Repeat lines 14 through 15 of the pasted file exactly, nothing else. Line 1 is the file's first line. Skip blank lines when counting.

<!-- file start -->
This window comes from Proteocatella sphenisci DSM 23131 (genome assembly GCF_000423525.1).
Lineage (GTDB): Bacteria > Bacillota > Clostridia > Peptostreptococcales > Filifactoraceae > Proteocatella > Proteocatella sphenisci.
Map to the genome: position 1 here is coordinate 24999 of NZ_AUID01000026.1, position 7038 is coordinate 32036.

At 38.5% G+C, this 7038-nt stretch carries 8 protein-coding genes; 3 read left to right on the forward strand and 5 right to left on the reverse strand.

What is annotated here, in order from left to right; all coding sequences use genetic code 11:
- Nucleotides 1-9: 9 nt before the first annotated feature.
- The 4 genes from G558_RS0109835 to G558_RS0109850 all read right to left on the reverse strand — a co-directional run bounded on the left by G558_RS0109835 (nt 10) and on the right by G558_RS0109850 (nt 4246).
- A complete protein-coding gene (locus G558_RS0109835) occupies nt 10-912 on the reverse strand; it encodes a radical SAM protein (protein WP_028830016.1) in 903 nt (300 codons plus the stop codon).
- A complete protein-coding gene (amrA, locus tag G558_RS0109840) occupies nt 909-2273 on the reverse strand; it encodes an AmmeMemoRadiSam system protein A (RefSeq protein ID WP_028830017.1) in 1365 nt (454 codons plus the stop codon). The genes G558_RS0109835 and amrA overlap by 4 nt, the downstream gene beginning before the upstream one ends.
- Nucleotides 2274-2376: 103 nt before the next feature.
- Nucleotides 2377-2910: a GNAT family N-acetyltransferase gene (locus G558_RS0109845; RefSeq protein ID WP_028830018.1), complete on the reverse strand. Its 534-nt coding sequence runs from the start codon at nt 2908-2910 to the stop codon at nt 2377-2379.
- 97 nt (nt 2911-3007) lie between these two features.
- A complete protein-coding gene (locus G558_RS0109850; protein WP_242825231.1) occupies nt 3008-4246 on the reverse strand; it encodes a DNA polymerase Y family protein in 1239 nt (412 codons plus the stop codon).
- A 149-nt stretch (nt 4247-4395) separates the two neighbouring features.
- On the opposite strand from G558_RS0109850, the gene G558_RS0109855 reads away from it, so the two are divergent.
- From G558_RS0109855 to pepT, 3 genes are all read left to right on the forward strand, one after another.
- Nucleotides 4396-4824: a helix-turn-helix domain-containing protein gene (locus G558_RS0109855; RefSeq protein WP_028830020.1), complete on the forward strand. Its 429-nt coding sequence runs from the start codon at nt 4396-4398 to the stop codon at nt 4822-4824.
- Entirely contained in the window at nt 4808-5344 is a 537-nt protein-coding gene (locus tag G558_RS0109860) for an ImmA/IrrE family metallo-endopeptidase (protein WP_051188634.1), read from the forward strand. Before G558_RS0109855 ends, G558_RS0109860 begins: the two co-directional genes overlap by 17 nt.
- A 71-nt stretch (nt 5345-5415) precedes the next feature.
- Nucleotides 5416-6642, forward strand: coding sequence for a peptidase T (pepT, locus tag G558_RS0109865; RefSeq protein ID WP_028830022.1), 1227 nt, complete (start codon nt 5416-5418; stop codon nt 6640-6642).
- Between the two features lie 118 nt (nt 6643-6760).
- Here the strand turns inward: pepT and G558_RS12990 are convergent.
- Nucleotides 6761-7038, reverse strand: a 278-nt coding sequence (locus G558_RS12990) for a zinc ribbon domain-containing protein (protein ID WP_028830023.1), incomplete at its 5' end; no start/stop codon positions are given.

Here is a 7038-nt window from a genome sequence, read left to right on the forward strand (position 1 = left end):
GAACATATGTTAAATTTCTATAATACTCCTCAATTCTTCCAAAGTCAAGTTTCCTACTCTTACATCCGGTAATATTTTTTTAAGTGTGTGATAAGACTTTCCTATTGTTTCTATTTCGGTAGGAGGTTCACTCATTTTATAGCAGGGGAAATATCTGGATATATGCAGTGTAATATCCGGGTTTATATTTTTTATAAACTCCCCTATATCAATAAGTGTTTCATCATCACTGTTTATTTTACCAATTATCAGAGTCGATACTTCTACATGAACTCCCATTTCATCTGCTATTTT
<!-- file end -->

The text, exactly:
- A 149-nt stretch (nt 4247-4395) separates the two neighbouring features.
- On the opposite strand from G558_RS0109850, the gene G558_RS0109855 reads away from it, so the two are divergent.